Fair Equalization for Alberta
Alberta's fiscal contribution to confederation should be recognized, fair, and valued by the federal government and recipient provinces.
- To restore the equalization program to its original, limited purpose of ensuring that all provinces can provide reasonably comparable levels of public service at reasonably comparable levels of taxation.
- To re-focus the equalization program on providing less developed provinces with temporary economic and fiscal aid, and away from long-term dependency.
- Refer a constitutional reference question to the Supreme Court of Canada to request a ruling on the constitutional validity of the inclusion of mineral royalties in, and the exclusion of hydro-electricity from, the equalization formula.
- Hold a provincial referendum in Alberta to remove the equalization program from the constitution.
The Constitution Act 1982 says that equalization is designed “to ensure that provincial governments have sufficient revenues to provide reasonably comparable levels of public service at reasonably comparable levels of taxation.”
Yet, the program has grown so out of control that it no longer focuses on equalization, but rather on transferring wealth from one province to another.
A province that implements sound, fiscally responsible policies that stimulate economic growth – such as resource development – is now punished by having their wealth transferred to other provinces that implement poor, inefficient, and wasteful policies that harm their own economies, such as banning resource development.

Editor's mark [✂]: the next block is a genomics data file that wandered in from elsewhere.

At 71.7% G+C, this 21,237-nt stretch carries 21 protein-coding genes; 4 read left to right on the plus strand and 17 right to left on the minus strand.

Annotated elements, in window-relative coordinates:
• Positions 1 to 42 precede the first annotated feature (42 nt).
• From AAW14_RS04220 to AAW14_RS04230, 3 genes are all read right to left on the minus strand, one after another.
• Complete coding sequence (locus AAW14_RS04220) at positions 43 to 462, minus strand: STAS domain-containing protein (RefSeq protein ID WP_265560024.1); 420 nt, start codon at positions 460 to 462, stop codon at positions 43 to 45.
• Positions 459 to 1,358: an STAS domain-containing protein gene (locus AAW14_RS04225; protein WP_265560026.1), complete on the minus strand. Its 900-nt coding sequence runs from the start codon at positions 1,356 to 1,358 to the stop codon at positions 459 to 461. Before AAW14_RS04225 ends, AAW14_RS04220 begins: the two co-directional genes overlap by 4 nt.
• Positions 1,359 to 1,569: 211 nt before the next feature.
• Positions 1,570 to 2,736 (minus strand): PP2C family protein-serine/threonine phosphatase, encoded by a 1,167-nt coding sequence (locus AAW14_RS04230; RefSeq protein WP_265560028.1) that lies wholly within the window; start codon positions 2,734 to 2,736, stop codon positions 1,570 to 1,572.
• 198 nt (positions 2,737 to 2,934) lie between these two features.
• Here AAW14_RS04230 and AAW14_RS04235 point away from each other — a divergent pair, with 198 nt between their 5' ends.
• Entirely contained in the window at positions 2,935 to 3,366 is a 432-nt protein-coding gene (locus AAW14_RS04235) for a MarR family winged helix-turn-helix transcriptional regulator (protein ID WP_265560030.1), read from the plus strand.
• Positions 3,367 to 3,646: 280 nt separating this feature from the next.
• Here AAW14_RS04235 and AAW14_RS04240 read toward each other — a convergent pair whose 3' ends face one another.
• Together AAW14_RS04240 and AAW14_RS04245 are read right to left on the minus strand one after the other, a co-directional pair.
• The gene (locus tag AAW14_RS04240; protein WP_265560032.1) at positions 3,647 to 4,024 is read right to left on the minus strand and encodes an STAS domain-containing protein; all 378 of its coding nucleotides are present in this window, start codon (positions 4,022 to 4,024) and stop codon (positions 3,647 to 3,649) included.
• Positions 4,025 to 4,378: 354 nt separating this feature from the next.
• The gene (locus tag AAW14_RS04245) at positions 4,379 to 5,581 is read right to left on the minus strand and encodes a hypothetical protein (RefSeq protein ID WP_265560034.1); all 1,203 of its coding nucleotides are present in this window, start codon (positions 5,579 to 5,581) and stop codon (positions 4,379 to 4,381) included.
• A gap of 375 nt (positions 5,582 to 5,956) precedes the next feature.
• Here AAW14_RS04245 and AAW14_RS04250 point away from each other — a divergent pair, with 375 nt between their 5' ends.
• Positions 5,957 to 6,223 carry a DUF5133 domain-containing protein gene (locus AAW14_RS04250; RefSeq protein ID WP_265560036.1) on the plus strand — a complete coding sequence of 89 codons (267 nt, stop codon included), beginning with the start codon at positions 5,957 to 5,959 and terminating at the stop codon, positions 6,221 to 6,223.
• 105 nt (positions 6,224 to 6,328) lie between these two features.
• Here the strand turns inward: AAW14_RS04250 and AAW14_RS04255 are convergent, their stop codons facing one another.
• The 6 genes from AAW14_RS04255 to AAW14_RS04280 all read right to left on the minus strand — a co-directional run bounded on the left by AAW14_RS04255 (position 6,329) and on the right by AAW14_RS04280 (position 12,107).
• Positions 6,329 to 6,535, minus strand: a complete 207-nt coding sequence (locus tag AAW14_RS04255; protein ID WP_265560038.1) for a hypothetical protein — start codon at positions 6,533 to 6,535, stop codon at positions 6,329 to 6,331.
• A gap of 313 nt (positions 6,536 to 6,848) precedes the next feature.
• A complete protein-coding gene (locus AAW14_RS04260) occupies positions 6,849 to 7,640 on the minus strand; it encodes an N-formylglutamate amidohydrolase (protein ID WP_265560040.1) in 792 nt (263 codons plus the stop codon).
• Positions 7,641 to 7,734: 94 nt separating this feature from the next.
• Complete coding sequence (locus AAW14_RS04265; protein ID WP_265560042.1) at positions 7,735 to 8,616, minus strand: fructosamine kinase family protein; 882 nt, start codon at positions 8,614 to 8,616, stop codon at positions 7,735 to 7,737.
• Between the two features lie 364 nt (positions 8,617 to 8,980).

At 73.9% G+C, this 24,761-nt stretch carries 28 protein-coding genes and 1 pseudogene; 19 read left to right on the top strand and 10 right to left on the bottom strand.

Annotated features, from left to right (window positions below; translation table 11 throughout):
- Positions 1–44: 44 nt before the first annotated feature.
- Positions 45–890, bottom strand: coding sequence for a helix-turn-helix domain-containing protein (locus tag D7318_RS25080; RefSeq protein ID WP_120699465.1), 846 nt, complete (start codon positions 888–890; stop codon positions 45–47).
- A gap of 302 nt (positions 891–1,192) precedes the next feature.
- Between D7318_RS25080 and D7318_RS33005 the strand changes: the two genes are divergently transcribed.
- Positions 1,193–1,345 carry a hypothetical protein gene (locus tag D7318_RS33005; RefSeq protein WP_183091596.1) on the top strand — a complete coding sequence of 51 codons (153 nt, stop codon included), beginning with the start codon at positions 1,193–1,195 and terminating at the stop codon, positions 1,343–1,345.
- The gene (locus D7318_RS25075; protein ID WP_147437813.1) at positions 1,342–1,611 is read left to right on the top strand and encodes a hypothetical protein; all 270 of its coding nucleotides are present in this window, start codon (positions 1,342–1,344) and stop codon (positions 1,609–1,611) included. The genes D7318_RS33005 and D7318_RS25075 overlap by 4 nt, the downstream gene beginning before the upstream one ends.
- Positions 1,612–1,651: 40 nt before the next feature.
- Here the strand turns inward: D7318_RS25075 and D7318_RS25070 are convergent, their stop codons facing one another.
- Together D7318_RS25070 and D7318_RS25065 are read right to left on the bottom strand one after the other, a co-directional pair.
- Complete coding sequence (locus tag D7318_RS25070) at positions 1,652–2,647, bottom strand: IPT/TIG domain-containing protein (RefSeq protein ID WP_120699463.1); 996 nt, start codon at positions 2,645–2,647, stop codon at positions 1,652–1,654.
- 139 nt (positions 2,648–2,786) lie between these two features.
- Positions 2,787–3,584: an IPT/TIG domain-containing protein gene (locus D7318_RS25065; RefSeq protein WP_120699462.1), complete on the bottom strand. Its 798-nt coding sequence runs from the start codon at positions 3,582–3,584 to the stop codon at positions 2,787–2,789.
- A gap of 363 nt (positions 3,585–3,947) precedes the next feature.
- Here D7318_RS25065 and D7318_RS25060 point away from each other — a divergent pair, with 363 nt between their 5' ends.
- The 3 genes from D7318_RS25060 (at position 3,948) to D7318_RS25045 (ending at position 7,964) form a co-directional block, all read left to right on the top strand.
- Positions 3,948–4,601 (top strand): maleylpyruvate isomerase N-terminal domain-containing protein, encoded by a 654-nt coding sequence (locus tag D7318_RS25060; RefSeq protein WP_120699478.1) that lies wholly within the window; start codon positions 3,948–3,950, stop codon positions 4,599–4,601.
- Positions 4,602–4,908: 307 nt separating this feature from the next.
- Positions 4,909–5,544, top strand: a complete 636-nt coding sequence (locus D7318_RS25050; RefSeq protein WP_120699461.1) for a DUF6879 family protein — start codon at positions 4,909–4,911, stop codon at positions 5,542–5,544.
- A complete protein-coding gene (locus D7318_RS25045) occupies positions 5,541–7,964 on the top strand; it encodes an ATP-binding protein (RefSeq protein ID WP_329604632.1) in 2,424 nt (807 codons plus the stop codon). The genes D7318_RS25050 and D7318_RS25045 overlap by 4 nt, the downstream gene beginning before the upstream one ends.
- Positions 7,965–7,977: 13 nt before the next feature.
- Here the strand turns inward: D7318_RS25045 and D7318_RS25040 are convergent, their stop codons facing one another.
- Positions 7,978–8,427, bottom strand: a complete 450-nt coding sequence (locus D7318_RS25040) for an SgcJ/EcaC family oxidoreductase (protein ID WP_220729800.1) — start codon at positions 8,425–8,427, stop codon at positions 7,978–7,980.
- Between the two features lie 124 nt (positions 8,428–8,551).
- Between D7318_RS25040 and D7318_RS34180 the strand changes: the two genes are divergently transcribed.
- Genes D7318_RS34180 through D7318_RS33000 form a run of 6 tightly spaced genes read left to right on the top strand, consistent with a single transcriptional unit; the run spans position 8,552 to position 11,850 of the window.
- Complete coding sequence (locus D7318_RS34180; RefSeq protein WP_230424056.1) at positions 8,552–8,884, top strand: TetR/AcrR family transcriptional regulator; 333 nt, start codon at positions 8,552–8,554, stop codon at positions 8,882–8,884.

If the equalization program cannot be confined to its original purpose, it should be abolished.
The equalization formula has not always been as terribly slanted against Alberta as it is right now. The original version of the formula was based solely on the fiscal capacity of each province, and this was understood as tax capacity which did not include royalty revenues. Only later, when Alberta started receiving large amounts of resource royalty revenues, did the federal government start including these in its calculations. Royalties are the sale of an asset and should not a considered as a regular operational revenue source.
Alberta has the right to refer constitutional questions to the Supreme Court of Canada. In 1980, Premier Lougheed successfully used this tactic to challenge a portion of the National Energy Program. In 2019, the new Alberta Premier should repeat this approach by asking the Court to rule on the constitutionality of including resource royalties in the equalization calculations.
The Supreme Court has already ruled in other cases that royalties received from a one-time sale of a depleting asset are not the same as recurring tax revenue. Should this logic be extended to the equalization formula, the program will be significantly re-balanced towards its original purpose.
In 1998, ruling on the Quebec Secession Reference case, the Supreme Court of Canada ruled that if Quebec were to hold a referendum on a proposed amendment to the Constitution, and the voting resulted in “a clear majority… on a clear question”, the federal government has “a constitutional duty to negotiate”, “in good faith”, with the province on that issue.
Crucially, the Supreme Court of Canada was explicitly clear that this duty to negotiate applies generally to any provincial referendum which receives a clear majority on a clear question, not just on that specific Quebec referendum.
Therefore, were Alberta to hold a provincial referendum with a clear question about removing the equalization program from the constitution, and receive a clear majority result in such a referendum, the federal government – whomever that might be at the time – would, at the very least, be forced to the negotiating table.